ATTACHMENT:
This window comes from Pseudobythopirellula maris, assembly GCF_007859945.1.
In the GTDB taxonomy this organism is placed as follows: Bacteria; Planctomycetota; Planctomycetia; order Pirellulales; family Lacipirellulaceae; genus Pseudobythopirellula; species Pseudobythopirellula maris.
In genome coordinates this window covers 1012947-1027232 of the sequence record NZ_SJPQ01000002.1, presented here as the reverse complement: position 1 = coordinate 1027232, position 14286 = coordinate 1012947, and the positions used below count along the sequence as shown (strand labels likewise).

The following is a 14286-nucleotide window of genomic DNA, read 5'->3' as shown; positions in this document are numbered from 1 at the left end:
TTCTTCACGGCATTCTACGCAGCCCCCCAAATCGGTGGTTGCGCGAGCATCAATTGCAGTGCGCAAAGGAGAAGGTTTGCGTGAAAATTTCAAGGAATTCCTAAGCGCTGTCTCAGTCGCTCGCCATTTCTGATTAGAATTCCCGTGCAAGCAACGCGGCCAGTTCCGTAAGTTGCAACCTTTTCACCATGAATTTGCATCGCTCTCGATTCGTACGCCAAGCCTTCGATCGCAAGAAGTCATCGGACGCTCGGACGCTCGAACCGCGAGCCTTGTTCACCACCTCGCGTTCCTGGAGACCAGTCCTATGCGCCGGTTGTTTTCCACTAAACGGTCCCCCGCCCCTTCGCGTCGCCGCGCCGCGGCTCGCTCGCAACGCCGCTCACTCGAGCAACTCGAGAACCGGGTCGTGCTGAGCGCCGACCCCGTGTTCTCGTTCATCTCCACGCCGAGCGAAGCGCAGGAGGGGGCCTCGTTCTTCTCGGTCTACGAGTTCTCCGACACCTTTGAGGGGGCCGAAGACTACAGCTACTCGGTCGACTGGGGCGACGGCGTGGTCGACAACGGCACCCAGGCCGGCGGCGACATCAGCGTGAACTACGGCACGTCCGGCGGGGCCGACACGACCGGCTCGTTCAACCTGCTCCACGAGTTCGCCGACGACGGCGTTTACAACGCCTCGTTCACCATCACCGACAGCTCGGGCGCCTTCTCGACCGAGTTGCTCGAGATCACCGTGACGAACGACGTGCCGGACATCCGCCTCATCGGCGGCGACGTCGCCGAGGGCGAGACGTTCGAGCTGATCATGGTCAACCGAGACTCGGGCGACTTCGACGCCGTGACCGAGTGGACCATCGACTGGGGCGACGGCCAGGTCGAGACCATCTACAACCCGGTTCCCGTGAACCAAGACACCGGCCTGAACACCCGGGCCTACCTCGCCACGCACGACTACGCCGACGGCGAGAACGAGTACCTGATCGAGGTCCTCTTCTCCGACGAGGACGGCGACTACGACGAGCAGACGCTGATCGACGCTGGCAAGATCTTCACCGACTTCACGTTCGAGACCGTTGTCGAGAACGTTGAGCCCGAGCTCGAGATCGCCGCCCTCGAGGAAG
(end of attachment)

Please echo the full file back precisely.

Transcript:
This window comes from Pseudobythopirellula maris, assembly GCF_007859945.1.
In the GTDB taxonomy this organism is placed as follows: Bacteria; Planctomycetota; Planctomycetia; order Pirellulales; family Lacipirellulaceae; genus Pseudobythopirellula; species Pseudobythopirellula maris.
In genome coordinates this window covers 1012947-1027232 of the sequence record NZ_SJPQ01000002.1, presented here as the reverse complement: position 1 = coordinate 1027232, position 14286 = coordinate 1012947, and the positions used below count along the sequence as shown (strand labels likewise).

The following is a 14286-nucleotide window of genomic DNA, read 5'->3' as shown; positions in this document are numbered from 1 at the left end:
TTCTTCACGGCATTCTACGCAGCCCCCCAAATCGGTGGTTGCGCGAGCATCAATTGCAGTGCGCAAAGGAGAAGGTTTGCGTGAAAATTTCAAGGAATTCCTAAGCGCTGTCTCAGTCGCTCGCCATTTCTGATTAGAATTCCCGTGCAAGCAACGCGGCCAGTTCCGTAAGTTGCAACCTTTTCACCATGAATTTGCATCGCTCTCGATTCGTACGCCAAGCCTTCGATCGCAAGAAGTCATCGGACGCTCGGACGCTCGAACCGCGAGCCTTGTTCACCACCTCGCGTTCCTGGAGACCAGTCCTATGCGCCGGTTGTTTTCCACTAAACGGTCCCCCGCCCCTTCGCGTCGCCGCGCCGCGGCTCGCTCGCAACGCCGCTCACTCGAGCAACTCGAGAACCGGGTCGTGCTGAGCGCCGACCCCGTGTTCTCGTTCATCTCCACGCCGAGCGAAGCGCAGGAGGGGGCCTCGTTCTTCTCGGTCTACGAGTTCTCCGACACCTTTGAGGGGGCCGAAGACTACAGCTACTCGGTCGACTGGGGCGACGGCGTGGTCGACAACGGCACCCAGGCCGGCGGCGACATCAGCGTGAACTACGGCACGTCCGGCGGGGCCGACACGACCGGCTCGTTCAACCTGCTCCACGAGTTCGCCGACGACGGCGTTTACAACGCCTCGTTCACCATCACCGACAGCTCGGGCGCCTTCTCGACCGAGTTGCTCGAGATCACCGTGACGAACGACGTGCCGGACATCCGCCTCATCGGCGGCGACGTCGCCGAGGGCGAGACGTTCGAGCTGATCATGGTCAACCGAGACTCGGGCGACTTCGACGCCGTGACCGAGTGGACCATCGACTGGGGCGACGGCCAGGTCGAGACCATCTACAACCCGGTTCCCGTGAACCAAGACACCGGCCTGAACACCCGGGCCTACCTCGCCACGCACGACTACGCCGACGGCGAGAACGAGTACCTGATCGAGGTCCTCTTCTCCGACGAGGACGGCGACTACGACGAGCAGACGCTGATCGACGCTGGCAAGATCTTCACCGACTTCACGTTCGAGACCGTTGTCGAGAACGTTGAGCCCGAGCTCGAGATCGCCGCCCTCGAGGAAG